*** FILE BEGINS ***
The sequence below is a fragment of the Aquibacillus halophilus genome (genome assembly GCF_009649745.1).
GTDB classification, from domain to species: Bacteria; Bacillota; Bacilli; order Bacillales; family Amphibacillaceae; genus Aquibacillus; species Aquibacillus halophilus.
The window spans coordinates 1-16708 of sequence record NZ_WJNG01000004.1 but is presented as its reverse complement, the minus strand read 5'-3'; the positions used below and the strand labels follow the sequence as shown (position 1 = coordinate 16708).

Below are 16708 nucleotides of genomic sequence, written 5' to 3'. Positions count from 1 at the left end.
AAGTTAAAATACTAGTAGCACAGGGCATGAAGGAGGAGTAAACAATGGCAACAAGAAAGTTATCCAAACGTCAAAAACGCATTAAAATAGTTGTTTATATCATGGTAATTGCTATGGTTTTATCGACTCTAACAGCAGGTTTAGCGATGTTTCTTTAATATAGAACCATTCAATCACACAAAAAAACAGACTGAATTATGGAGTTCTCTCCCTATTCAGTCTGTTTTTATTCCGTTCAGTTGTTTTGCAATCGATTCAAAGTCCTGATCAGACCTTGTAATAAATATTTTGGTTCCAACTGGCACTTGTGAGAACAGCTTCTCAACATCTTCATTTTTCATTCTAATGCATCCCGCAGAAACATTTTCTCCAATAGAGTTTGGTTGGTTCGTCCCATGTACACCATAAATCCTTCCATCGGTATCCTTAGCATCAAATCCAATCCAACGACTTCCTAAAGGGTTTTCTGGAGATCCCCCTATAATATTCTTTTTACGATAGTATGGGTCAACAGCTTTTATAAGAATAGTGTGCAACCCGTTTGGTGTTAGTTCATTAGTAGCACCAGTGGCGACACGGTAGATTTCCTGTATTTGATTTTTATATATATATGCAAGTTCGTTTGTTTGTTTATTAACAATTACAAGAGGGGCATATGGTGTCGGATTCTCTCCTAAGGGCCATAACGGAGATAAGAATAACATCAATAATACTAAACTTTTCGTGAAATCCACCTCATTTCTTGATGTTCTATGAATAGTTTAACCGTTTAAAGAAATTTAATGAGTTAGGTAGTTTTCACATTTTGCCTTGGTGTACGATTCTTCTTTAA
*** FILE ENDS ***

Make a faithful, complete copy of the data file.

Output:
The sequence below is a fragment of the Aquibacillus halophilus genome (genome assembly GCF_009649745.1).
GTDB classification, from domain to species: Bacteria; Bacillota; Bacilli; order Bacillales; family Amphibacillaceae; genus Aquibacillus; species Aquibacillus halophilus.
The window spans coordinates 1-16708 of sequence record NZ_WJNG01000004.1 but is presented as its reverse complement, the minus strand read 5'-3'; the positions used below and the strand labels follow the sequence as shown (position 1 = coordinate 16708).

Below are 16708 nucleotides of genomic sequence, written 5' to 3'. Positions count from 1 at the left end.
AAGTTAAAATACTAGTAGCACAGGGCATGAAGGAGGAGTAAACAATGGCAACAAGAAAGTTATCCAAACGTCAAAAACGCATTAAAATAGTTGTTTATATCATGGTAATTGCTATGGTTTTATCGACTCTAACAGCAGGTTTAGCGATGTTTCTTTAATATAGAACCATTCAATCACACAAAAAAACAGACTGAATTATGGAGTTCTCTCCCTATTCAGTCTGTTTTTATTCCGTTCAGTTGTTTTGCAATCGATTCAAAGTCCTGATCAGACCTTGTAATAAATATTTTGGTTCCAACTGGCACTTGTGAGAACAGCTTCTCAACATCTTCATTTTTCATTCTAATGCATCCCGCAGAAACATTTTCTCCAATAGAGTTTGGTTGGTTCGTCCCATGTACACCATAAATCCTTCCATCGGTATCCTTAGCATCAAATCCAATCCAACGACTTCCTAAAGGGTTTTCTGGAGATCCCCCTATAATATTCTTTTTACGATAGTATGGGTCAACAGCTTTTATAAGAATAGTGTGCAACCCGTTTGGTGTTAGTTCATTAGTAGCACCAGTGGCGACACGGTAGATTTCCTGTATTTGATTTTTATATATATATGCAAGTTCGTTTGTTTGTTTATTAACAATTACAAGAGGGGCATATGGTGTCGGATTCTCTCCTAAGGGCCATAACGGAGATAAGAATAACATCAATAATACTAAACTTTTCGTGAAATCCACCTCATTTCTTGATGTTCTATGAATAGTTTAACCGTTTAAAGAAATTTAATGAGTTAGGTAGTTTTCACATTTTGCCTTGGTGTACGATTCTTCTTTAA